Was it always predictable how this was going to end?
You know, it doesn’t surprise me. I had hoped that she would say, “Hey, I’ve gotten elected. These people need representation. And this is not the [World Wrestling Federation].” She was the WWF candidate. And then she goes in and does a suplex on people and they’re like, “Wait, we don’t play that way.” But she’s just continued to do it.

The narrative she started running with after the [presidential] election. It was beyond “I’m concerned about some voter irregularities” and downright “Hugo Chavez was inside these Dominion machines” and “stop the steal.” Again, this is my biggest criticism of her, and I told her this. I said, “Marjorie, you are the worst enemy for every cause that you go after because you make yourself the story and you become the object of the attack, [instead of the story being] the issue you’re supporting.” As a conservative, you just double-hit yourself because it’s hard enough to get people to agree that personal responsibility, limited government, and fend-for-yourself sometimes is the right way to go.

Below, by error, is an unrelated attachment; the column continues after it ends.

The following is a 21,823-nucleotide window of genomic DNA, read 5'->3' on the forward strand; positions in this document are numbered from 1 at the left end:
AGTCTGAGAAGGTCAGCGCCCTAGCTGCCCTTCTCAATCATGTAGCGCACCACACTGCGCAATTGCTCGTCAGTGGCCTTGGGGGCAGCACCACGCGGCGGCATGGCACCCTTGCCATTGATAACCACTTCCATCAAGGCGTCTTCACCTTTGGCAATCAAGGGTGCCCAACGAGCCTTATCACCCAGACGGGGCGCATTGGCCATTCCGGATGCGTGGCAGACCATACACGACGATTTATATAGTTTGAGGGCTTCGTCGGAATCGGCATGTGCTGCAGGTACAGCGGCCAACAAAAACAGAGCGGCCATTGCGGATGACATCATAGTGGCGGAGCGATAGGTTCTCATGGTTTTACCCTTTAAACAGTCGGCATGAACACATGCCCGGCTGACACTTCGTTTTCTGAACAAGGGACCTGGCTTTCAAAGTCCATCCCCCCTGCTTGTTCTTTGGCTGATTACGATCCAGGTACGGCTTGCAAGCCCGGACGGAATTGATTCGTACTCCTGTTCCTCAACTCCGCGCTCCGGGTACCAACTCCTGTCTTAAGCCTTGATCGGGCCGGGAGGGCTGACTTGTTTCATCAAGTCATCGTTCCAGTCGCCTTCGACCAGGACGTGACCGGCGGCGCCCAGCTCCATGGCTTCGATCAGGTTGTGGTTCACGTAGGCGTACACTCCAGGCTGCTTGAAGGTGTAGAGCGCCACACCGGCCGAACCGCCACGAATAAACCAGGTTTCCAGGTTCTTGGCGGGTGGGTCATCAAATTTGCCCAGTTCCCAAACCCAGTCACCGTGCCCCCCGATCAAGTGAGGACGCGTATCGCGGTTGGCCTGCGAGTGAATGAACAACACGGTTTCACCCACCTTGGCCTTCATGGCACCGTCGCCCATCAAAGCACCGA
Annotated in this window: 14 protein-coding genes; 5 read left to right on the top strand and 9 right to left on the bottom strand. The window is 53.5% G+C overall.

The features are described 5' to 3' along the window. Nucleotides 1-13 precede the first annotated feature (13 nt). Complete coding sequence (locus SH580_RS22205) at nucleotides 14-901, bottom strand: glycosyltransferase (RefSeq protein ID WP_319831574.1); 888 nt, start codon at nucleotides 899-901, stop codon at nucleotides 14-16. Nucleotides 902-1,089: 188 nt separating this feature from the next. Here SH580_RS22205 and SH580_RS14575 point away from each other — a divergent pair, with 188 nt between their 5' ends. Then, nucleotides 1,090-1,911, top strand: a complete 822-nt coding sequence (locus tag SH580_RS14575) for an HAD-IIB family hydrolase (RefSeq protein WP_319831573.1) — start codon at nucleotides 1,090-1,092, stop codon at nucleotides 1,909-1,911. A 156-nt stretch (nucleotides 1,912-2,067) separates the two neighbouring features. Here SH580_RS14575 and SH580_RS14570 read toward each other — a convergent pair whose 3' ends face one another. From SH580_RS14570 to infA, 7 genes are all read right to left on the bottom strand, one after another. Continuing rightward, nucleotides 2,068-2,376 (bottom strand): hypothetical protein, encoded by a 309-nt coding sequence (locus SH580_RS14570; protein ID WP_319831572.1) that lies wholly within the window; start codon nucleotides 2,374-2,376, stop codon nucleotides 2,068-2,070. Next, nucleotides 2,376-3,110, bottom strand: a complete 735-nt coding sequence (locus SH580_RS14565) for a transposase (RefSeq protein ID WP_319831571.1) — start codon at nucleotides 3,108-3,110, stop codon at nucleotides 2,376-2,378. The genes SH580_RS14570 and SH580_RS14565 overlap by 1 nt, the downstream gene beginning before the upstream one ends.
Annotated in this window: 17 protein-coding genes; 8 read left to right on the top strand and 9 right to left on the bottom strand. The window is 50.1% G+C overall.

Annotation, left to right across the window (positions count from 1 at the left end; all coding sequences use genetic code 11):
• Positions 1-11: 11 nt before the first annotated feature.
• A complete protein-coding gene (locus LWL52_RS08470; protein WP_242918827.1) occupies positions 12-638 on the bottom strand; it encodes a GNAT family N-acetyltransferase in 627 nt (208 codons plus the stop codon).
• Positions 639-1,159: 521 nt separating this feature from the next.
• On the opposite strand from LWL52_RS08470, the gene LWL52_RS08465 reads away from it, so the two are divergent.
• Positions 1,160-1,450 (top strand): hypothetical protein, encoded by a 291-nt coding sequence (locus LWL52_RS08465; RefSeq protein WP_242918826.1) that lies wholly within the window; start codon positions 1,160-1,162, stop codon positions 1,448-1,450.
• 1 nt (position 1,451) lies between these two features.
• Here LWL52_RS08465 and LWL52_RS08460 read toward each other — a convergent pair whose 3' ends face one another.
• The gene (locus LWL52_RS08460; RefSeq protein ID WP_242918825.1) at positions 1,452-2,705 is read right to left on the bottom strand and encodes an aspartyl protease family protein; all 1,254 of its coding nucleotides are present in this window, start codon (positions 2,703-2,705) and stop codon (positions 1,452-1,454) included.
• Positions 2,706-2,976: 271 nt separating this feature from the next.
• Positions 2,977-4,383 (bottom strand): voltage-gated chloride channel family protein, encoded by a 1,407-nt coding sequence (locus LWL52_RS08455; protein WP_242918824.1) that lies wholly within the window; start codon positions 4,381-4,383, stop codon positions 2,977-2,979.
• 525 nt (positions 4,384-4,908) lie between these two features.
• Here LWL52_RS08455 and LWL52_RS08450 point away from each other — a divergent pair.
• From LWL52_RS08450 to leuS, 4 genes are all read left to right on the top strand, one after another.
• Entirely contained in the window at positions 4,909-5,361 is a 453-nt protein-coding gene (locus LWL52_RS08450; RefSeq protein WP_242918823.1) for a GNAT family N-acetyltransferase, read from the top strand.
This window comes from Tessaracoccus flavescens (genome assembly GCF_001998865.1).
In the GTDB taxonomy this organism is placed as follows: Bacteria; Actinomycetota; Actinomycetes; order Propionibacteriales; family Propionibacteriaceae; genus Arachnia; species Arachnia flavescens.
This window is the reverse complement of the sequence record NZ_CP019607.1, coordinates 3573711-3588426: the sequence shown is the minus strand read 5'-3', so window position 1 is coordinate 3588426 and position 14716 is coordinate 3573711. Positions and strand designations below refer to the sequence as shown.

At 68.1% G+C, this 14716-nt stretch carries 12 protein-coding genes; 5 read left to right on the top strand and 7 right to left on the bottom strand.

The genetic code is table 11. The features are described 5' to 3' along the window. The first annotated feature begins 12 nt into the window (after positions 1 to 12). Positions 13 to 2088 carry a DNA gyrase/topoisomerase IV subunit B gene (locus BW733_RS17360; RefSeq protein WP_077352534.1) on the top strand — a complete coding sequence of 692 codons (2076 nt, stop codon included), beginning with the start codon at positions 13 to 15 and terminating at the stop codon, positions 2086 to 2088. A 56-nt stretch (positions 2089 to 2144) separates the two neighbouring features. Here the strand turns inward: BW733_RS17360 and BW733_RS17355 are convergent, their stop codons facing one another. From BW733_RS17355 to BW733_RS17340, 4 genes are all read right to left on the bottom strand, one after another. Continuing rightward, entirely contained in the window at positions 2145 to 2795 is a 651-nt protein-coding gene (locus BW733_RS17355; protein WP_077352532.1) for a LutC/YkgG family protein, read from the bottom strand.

You mentioned the “Stop the Steal” stuff. How much of an impact do you think that had, and her advocacy of it had, in hurting turnout for the Senate runoffs in January?
Absolutely huge. I will go on record as saying I honestly think the paradox of this whole thing is that she pinned herself as the biggest Trump supporter, but she hurt Trump in Georgia and then she hurt the two Senate candidates in the runoff. The data for that is there were 75,000 less Republicans that voted in her congressional district in the runoff than did in the general. Compared to 15,000 less Democrats. That margin alone would have won it for both Loeffler and Perdue.